While previous studies have highlighted how important it is for consumers to get adequate sleep, a new study explored how a lack of sleep can affect consumers’ heart health.
According to researchers, consumers who aren’t sleeping well at night could be at an increased risk of cardiovascular disease. Their study found that inflammation is much more likely when sleep isn’t continuous and consumers are awake for portions of the night. That, in turn, increases the risk for heart disease.
“These findings may help inform public health guidelines that seek to increase the continuity of sleep as a way to improve health and decrease the burden of heart disease on society,” said researcher Matthew Walker.
To understand how consumers’ sleeping patterns can affect their heart health, the researchers had over 1,600 participants involved in the study.
For one week of the study, the participants’ sleep was monitored using a wearable wrist monitor. For one night of the study, sleep was monitored using polysomnography, which is a more formal type of sleep study that assesses overall sleep quality. The researchers also collected blood samples, as white blood cell count can often indicate inflammation.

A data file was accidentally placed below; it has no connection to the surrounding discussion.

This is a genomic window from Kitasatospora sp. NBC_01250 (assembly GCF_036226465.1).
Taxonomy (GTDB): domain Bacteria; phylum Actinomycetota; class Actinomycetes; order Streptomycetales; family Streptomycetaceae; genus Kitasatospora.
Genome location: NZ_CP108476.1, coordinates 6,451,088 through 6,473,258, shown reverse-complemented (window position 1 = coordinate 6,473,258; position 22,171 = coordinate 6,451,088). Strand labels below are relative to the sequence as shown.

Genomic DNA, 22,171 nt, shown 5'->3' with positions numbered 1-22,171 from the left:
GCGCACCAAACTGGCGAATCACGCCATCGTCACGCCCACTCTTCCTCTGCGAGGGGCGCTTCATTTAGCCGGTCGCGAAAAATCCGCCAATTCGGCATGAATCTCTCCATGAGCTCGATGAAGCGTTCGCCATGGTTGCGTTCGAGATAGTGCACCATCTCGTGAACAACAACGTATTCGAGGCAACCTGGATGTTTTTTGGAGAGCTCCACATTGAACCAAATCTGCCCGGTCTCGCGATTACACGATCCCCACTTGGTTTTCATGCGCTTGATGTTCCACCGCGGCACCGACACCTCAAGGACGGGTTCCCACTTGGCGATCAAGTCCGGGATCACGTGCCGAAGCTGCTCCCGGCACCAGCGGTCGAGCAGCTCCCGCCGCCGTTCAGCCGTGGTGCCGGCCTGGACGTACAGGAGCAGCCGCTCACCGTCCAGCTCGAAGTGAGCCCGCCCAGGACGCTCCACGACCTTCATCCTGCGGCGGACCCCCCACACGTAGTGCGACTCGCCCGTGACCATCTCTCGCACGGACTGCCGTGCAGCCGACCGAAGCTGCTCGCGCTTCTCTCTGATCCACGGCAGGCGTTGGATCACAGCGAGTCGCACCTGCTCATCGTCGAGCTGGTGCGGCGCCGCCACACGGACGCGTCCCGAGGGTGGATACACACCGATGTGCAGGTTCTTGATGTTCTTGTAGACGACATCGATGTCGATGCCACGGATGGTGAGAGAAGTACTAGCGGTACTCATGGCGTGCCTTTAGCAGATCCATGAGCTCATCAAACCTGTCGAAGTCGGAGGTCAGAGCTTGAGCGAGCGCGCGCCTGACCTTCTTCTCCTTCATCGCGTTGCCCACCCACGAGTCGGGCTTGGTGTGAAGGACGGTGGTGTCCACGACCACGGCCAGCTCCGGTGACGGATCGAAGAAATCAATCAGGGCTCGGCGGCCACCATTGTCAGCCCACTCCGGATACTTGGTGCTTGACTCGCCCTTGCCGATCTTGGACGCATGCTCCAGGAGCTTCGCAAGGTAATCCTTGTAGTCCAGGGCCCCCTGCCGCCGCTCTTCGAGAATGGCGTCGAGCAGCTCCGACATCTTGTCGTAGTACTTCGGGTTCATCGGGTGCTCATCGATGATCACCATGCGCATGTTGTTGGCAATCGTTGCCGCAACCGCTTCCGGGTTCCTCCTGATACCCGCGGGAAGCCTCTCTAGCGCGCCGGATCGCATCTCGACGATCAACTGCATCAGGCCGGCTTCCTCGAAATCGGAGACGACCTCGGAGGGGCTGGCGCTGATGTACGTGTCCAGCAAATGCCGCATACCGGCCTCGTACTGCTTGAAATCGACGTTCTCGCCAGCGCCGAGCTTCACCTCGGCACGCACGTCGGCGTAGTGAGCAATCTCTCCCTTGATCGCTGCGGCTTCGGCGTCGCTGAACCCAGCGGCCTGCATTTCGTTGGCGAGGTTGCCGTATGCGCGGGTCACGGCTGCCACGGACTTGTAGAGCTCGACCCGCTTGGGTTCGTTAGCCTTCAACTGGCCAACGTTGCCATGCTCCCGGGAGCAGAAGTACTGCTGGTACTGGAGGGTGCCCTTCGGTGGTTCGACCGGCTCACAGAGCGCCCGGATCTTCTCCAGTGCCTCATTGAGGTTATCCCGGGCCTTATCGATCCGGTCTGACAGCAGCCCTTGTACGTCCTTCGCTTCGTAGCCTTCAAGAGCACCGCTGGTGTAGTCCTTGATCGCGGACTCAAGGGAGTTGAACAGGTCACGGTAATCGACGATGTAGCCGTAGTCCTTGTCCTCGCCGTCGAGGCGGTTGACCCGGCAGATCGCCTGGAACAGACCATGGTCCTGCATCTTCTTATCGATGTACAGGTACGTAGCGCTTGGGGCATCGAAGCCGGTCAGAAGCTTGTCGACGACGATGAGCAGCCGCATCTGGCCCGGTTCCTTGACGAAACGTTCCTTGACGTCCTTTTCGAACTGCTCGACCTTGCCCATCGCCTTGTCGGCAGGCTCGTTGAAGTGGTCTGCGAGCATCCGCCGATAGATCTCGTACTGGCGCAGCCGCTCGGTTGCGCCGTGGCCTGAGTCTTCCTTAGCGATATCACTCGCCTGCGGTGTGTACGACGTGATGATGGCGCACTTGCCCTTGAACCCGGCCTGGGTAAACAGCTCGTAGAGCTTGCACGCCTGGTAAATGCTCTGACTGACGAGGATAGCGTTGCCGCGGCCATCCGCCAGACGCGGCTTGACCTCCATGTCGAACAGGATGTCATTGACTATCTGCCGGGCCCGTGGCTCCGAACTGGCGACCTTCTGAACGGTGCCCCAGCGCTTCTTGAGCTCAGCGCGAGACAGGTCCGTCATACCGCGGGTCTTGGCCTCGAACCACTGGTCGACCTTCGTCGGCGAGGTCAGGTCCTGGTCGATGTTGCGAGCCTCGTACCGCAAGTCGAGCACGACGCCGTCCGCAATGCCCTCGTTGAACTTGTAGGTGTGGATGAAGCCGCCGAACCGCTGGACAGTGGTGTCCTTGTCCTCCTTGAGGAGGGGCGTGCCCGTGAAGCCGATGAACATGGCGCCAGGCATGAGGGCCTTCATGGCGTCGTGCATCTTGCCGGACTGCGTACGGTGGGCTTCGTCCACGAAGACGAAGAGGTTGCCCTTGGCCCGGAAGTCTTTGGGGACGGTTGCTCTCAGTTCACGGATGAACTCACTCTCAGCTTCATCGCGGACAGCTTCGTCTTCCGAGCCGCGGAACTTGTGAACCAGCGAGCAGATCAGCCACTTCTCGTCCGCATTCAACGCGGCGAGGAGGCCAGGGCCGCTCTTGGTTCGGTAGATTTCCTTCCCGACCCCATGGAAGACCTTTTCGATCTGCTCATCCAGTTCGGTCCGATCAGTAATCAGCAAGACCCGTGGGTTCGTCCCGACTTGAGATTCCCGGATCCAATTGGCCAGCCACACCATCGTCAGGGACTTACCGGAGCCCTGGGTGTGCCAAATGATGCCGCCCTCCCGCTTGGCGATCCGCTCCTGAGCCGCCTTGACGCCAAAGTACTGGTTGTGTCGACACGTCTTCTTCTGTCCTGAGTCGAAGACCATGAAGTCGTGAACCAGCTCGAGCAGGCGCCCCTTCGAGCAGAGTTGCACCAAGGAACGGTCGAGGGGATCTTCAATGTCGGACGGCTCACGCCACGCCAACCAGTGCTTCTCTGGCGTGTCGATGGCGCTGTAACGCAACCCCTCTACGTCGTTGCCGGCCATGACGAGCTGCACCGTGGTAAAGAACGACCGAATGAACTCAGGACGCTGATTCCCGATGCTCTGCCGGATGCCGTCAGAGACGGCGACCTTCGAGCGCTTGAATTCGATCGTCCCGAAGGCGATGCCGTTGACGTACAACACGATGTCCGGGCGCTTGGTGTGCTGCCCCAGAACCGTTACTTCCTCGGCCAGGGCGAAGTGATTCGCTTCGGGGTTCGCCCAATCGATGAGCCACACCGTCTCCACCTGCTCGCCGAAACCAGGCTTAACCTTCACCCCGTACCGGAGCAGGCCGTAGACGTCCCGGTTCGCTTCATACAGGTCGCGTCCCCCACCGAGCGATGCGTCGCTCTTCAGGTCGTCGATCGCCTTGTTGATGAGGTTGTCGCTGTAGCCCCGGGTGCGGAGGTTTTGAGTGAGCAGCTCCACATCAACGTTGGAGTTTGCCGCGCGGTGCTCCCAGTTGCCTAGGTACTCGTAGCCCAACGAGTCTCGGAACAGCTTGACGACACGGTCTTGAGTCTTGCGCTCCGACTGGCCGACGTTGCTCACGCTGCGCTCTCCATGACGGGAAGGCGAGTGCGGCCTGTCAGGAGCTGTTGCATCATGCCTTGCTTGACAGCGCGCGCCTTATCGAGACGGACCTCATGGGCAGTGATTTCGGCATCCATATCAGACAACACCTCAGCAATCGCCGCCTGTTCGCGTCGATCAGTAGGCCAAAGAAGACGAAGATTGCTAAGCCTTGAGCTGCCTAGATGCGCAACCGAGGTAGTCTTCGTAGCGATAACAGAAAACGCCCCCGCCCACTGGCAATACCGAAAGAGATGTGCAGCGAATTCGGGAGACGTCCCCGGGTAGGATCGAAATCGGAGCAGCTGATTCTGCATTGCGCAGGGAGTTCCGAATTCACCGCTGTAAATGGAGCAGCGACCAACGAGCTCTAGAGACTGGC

Ultimately, the researchers learned that the participants were more likely to experience inflammation throughout their bodies when their sleep was disrupted.
Poor sleep was also associated with a higher count of neutrophils, which are a type of white blood cell that increases inflammation. This was cause for concern because this was associated with an increased risk of another condition known as atherosclerosis, which can lead to heart disease. Atherosclerosis occurs when there is a build up in the arteries, and those who have it often don’t feel symptoms.
The researchers hope that these findings can be beneficial for both consumers and medical professionals in the future, as analyzing sleep habits can be a key component of maintaining consumers’ heart health.
“Improving sleep may be a novel way to reduce inflammation and thus reduce the risk of atherosclerosis,” said Walker.